6. Nathan Yeung says:

    Interesting website! I stumbled upon it when doing a google search for Alma Chapter 7 after reading a devotional by Elder Scott given at BYU in March 2008. I admire your hard work ethic in posting about issues that most of us encounter! Thanks for all that you do! I’ll add you to my blogroll.

  7. Steve says:

    There’s another angle on this to consider and that is the history of the hymn and specifically WHO wrote it. William W. Phelps, the author of this hymn fell away from the church. His false accusations against Joseph and the Saints added fuel to the fire to the saints being driven and persecuted. After a time, Mr. Phelps sought entrance back into the church with a humble plea to his old friend Joseph Smith. This is how Joseph responded:

    “Dear Brother Phelps: You may in some measure realize what my feelings, as well as Elder Rigdon’s and Brother Hyrum’s were when we read your letter. Truly our hearts were melted into tenderness and compassion when we ascertained your resolves, etc. I can assure you I feel a disposition to act on your case in a manner that will meet the approbation of Jehovah, (whose servant I am), and agreeable to the principles of truth and righteousness which have been revealed. And inasmuch as long-suffering, patience, and mercy have ever characterized the dealings of our Heavenly Father towards the humble and penitent, I feel disposed to copy the example, cherish the same principles and by so doing be a savior of my fellow men. It is true that we have suffered much in consequence of your behavior–the cup of gall already full enough for mortals to drink, was indeed filled to overflowing when you turned against us. One with whom we had oft taken sweet counsel together, and enjoyed many refreshing seasons from the Lord–‘had it been an enemy we could have borne it.’ However, the cup has been drunk, the will of our Father has been done, and we are yet alive, for which we thank the Lord. And having been delivered from the hands of wicked men by the mercy of our God, we say it is your privilege to be delivered from the powers of the adversary, be brought into the liberty of God’s dear children, and again take your stand among the saints of the Most High, and by diligence, humility, and love unfeigned, commend yourself to our God, and your God, and to the Church of Jesus Christ. Believing your confession to be real, and your repentance genuine, I shall be happy once again to give you the right hand of fellowship, and rejoice over the returning prodigal. Come on, dear brother, since the war is past, for friends at first are friends again at last. Yours as ever. Joseph Smith, Jun.”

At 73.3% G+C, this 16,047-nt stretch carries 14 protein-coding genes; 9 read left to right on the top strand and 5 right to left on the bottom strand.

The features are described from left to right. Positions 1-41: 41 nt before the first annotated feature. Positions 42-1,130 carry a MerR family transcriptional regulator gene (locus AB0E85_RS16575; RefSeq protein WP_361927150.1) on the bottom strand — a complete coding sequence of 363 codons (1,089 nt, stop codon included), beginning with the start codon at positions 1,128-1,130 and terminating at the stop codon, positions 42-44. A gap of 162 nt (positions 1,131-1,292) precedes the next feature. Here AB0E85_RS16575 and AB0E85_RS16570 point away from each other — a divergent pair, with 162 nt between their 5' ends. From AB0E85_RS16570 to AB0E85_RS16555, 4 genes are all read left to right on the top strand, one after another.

One month after Joseph Smith’s murder, Mr. Phelps wrote this hymn that was published in the Times and Seasons. I don’t so much think of it as an anthem to Joseph, but a display of love from one true friend to another and an insight to what Joseph meant to Mr. Phelps. So I can’t sing this hymn without remembering Joseph’s act of compassion toward the estranged Mr. Phelps and how the only reason we have this hymn was because an act of forgiveness. For that, I gladly sing “Praise to the Man”.

  8. James says:

    I came across a relevant passage today and I want to put here in the comments for safekeeping.

    Jeremiah 51:41 describes Babylon as the “praise of all the Earth”. The Bible praises Babylon, but we can’t praise Joseph Smith??!!

    http://net.bible.org/verse.php?book=Jer&chapter=51&verse=41